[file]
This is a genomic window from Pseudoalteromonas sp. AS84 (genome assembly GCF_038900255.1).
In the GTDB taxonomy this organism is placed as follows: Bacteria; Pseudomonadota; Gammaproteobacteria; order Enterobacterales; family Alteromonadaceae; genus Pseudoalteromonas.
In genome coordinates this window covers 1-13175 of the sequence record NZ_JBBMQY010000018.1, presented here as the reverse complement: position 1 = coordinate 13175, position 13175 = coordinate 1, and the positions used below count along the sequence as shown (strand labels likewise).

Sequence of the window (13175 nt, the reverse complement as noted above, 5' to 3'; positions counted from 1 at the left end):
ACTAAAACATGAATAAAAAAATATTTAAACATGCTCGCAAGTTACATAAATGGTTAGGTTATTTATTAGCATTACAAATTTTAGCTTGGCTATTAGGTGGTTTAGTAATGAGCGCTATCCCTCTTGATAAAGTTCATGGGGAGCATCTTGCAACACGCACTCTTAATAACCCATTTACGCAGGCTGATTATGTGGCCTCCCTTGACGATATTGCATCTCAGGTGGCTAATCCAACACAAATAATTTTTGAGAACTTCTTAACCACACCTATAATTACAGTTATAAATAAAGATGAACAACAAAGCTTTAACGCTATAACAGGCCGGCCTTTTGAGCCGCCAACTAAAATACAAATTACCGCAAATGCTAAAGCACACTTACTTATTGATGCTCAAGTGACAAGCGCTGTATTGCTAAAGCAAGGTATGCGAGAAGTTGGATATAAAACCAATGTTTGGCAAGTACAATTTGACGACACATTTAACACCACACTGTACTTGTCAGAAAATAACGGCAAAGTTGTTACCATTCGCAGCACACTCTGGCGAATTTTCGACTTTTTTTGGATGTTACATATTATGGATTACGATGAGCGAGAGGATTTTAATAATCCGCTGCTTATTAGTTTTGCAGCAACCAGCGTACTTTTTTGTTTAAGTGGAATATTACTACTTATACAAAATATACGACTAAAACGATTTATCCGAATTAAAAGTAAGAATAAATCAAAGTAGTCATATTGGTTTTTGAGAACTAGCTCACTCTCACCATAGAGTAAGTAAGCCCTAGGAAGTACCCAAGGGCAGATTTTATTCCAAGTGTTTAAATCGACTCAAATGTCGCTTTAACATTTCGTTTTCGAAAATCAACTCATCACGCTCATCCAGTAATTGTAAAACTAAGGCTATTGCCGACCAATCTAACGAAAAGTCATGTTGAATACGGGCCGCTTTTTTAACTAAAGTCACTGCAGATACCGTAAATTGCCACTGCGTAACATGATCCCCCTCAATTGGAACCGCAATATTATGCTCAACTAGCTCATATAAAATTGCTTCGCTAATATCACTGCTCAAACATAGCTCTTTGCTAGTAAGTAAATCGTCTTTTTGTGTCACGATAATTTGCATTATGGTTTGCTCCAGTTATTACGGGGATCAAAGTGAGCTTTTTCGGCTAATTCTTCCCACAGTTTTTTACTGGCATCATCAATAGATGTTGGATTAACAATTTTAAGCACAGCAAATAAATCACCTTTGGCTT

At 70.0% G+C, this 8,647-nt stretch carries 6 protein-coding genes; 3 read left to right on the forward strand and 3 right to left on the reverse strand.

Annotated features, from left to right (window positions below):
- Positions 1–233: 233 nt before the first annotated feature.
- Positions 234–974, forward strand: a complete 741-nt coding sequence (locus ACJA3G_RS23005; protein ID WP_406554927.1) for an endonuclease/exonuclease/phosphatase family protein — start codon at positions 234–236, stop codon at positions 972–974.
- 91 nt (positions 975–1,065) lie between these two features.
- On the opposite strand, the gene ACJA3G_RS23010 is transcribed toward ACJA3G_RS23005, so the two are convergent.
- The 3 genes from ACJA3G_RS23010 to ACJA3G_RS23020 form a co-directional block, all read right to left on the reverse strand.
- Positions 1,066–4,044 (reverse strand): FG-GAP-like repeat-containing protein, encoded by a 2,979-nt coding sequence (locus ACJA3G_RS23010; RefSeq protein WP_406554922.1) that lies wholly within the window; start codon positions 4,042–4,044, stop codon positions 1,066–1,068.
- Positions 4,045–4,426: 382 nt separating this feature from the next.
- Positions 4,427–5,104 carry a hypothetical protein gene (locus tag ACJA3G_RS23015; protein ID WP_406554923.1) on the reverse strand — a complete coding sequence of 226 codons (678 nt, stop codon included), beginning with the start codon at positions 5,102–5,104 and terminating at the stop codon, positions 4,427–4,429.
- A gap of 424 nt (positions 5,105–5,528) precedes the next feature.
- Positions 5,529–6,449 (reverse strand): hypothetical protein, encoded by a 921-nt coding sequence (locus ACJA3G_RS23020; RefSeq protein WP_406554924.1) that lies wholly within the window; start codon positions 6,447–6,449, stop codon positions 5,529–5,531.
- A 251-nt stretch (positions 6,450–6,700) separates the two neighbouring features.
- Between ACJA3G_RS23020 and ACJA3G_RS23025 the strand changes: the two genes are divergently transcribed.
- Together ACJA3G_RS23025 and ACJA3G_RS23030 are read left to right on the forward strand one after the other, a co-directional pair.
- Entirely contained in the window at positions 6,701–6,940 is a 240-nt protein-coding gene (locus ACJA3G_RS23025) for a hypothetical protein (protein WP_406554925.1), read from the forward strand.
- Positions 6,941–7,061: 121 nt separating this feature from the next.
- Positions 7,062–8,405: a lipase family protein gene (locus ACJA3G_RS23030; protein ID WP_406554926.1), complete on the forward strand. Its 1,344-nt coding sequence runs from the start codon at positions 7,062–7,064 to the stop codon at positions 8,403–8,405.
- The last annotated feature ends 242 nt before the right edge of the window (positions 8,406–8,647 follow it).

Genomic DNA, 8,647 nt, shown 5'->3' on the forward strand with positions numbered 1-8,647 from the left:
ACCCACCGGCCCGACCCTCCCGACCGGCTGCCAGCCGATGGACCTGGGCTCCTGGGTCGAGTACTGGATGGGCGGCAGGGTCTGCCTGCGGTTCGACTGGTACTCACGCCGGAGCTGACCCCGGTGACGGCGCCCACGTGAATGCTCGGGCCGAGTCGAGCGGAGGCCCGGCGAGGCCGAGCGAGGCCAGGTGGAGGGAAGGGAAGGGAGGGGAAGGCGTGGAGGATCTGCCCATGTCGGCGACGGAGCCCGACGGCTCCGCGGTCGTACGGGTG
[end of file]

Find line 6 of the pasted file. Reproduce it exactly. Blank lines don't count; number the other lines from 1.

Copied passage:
At 70.0% G+C, this 8,647-nt stretch carries 6 protein-coding genes; 3 read left to right on the forward strand and 3 right to left on the reverse strand.